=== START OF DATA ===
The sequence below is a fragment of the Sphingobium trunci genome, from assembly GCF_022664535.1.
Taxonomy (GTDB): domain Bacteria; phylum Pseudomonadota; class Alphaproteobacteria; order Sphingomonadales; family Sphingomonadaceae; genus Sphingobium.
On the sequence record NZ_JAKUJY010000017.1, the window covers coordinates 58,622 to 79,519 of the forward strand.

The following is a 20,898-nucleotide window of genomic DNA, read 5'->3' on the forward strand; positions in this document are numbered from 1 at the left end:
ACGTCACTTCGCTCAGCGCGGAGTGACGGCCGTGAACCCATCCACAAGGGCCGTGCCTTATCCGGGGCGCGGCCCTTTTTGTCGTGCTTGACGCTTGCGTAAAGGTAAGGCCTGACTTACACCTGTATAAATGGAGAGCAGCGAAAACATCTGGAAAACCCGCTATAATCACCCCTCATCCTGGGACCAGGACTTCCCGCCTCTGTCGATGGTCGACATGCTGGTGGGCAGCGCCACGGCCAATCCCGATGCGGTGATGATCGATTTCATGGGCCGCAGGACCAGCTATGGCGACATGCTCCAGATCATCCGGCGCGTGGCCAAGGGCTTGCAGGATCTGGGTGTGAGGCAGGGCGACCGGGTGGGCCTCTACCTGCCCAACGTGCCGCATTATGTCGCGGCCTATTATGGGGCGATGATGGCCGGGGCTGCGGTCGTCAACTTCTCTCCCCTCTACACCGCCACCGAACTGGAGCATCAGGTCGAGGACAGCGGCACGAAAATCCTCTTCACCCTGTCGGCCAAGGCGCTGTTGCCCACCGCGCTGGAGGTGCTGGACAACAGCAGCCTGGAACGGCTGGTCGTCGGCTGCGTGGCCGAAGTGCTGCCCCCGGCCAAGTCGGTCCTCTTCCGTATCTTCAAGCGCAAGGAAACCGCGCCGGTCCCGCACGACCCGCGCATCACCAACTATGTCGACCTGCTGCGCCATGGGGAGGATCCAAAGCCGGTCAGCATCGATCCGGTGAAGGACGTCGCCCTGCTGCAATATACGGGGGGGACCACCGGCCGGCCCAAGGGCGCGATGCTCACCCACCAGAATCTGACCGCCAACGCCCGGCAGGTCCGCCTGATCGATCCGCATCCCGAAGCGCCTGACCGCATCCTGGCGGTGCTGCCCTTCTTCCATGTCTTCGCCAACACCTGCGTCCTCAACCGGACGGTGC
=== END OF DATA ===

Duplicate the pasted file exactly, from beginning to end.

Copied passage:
The sequence below is a fragment of the Sphingobium trunci genome, from assembly GCF_022664535.1.
Taxonomy (GTDB): domain Bacteria; phylum Pseudomonadota; class Alphaproteobacteria; order Sphingomonadales; family Sphingomonadaceae; genus Sphingobium.
On the sequence record NZ_JAKUJY010000017.1, the window covers coordinates 58,622 to 79,519 of the forward strand.

The following is a 20,898-nucleotide window of genomic DNA, read 5'->3' on the forward strand; positions in this document are numbered from 1 at the left end:
ACGTCACTTCGCTCAGCGCGGAGTGACGGCCGTGAACCCATCCACAAGGGCCGTGCCTTATCCGGGGCGCGGCCCTTTTTGTCGTGCTTGACGCTTGCGTAAAGGTAAGGCCTGACTTACACCTGTATAAATGGAGAGCAGCGAAAACATCTGGAAAACCCGCTATAATCACCCCTCATCCTGGGACCAGGACTTCCCGCCTCTGTCGATGGTCGACATGCTGGTGGGCAGCGCCACGGCCAATCCCGATGCGGTGATGATCGATTTCATGGGCCGCAGGACCAGCTATGGCGACATGCTCCAGATCATCCGGCGCGTGGCCAAGGGCTTGCAGGATCTGGGTGTGAGGCAGGGCGACCGGGTGGGCCTCTACCTGCCCAACGTGCCGCATTATGTCGCGGCCTATTATGGGGCGATGATGGCCGGGGCTGCGGTCGTCAACTTCTCTCCCCTCTACACCGCCACCGAACTGGAGCATCAGGTCGAGGACAGCGGCACGAAAATCCTCTTCACCCTGTCGGCCAAGGCGCTGTTGCCCACCGCGCTGGAGGTGCTGGACAACAGCAGCCTGGAACGGCTGGTCGTCGGCTGCGTGGCCGAAGTGCTGCCCCCGGCCAAGTCGGTCCTCTTCCGTATCTTCAAGCGCAAGGAAACCGCGCCGGTCCCGCACGACCCGCGCATCACCAACTATGTCGACCTGCTGCGCCATGGGGAGGATCCAAAGCCGGTCAGCATCGATCCGGTGAAGGACGTCGCCCTGCTGCAATATACGGGGGGGACCACCGGCCGGCCCAAGGGCGCGATGCTCACCCACCAGAATCTGACCGCCAACGCCCGGCAGGTCCGCCTGATCGATCCGCATCCCGAAGCGCCTGACCGCATCCTGGCGGTGCTGCCCTTCTTCCATGTCTTCGCCAACACCTGCGTCCTCAACCGGACGGTGC